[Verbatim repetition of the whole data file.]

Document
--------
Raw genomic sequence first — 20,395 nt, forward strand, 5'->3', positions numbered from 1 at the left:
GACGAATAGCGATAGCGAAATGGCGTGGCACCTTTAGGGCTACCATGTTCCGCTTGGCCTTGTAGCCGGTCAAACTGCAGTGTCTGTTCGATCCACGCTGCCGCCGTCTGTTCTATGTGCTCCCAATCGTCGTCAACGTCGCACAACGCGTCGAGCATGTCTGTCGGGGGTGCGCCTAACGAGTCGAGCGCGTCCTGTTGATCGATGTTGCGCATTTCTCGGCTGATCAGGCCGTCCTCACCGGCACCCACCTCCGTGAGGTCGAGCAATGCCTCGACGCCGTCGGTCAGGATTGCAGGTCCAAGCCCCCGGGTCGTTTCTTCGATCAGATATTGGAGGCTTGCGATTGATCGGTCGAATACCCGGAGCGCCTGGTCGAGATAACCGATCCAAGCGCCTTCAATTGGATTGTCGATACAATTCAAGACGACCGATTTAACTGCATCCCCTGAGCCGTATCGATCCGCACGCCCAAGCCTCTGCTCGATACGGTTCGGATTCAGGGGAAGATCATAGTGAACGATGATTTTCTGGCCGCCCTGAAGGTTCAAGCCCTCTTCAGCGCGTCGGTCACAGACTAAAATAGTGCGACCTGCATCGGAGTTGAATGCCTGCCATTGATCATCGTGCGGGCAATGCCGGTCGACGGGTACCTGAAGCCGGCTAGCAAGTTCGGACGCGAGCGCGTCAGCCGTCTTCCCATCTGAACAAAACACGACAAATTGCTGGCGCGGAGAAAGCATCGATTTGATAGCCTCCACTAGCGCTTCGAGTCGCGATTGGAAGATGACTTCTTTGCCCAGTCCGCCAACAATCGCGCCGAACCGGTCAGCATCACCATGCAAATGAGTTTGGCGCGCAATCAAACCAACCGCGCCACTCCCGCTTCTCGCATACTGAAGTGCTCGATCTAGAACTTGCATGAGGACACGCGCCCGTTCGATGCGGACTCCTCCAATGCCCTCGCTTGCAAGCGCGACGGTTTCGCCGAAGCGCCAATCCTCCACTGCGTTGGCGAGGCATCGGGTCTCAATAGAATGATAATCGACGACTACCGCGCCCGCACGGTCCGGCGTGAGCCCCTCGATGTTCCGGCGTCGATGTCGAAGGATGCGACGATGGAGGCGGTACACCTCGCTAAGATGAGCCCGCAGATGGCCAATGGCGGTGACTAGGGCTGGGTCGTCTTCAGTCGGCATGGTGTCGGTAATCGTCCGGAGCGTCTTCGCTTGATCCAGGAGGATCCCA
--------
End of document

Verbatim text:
Raw genomic sequence first — 20,395 nt, forward strand, 5'->3', positions numbered from 1 at the left:
GACGAATAGCGATAGCGAAATGGCGTGGCACCTTTAGGGCTACCATGTTCCGCTTGGCCTTGTAGCCGGTCAAACTGCAGTGTCTGTTCGATCCACGCTGCCGCCGTCTGTTCTATGTGCTCCCAATCGTCGTCAACGTCGCACAACGCGTCGAGCATGTCTGTCGGGGGTGCGCCTAACGAGTCGAGCGCGTCCTGTTGATCGATGTTGCGCATTTCTCGGCTGATCAGGCCGTCCTCACCGGCACCCACCTCCGTGAGGTCGAGCAATGCCTCGACGCCGTCGGTCAGGATTGCAGGTCCAAGCCCCCGGGTCGTTTCTTCGATCAGATATTGGAGGCTTGCGATTGATCGGTCGAATACCCGGAGCGCCTGGTCGAGATAACCGATCCAAGCGCCTTCAATTGGATTGTCGATACAATTCAAGACGACCGATTTAACTGCATCCCCTGAGCCGTATCGATCCGCACGCCCAAGCCTCTGCTCGATACGGTTCGGATTCAGGGGAAGATCATAGTGAACGATGATTTTCTGGCCGCCCTGAAGGTTCAAGCCCTCTTCAGCGCGTCGGTCACAGACTAAAATAGTGCGACCTGCATCGGAGTTGAATGCCTGCCATTGATCATCGTGCGGGCAATGCCGGTCGACGGGTACCTGAAGCCGGCTAGCAAGTTCGGACGCGAGCGCGTCAGCCGTCTTCCCATCTGAACAAAACACGACAAATTGCTGGCGCGGAGAAAGCATCGATTTGATAGCCTCCACTAGCGCTTCGAGTCGCGATTGGAAGATGACTTCTTTGCCCAGTCCGCCAACAATCGCGCCGAACCGGTCAGCATCACCATGCAAATGAGTTTGGCGCGCAATCAAACCAACCGCGCCACTCCCGCTTCTCGCATACTGAAGTGCTCGATCTAGAACTTGCATGAGGACACGCGCCCGTTCGATGCGGACTCCTCCAATGCCCTCGCTTGCAAGCGCGACGGTTTCGCCGAAGCGCCAATCCTCCACTGCGTTGGCGAGGCATCGGGTCTCAATAGAATGATAATCGACGACTACCGCGCCCGCACGGTCCGGCGTGAGCCCCTCGATGTTCCGGCGTCGATGTCGAAGGATGCGACGATGGAGGCGGTACACCTCGCTAAGATGAGCCCGCAGATGGCCAATGGCGGTGACTAGGGCTGGGTCGTCTTCAGTCGGCATGGTGTCGGTAATCGTCCGGAGCGTCTTCGCTTGATCCAGGAGGATCCCA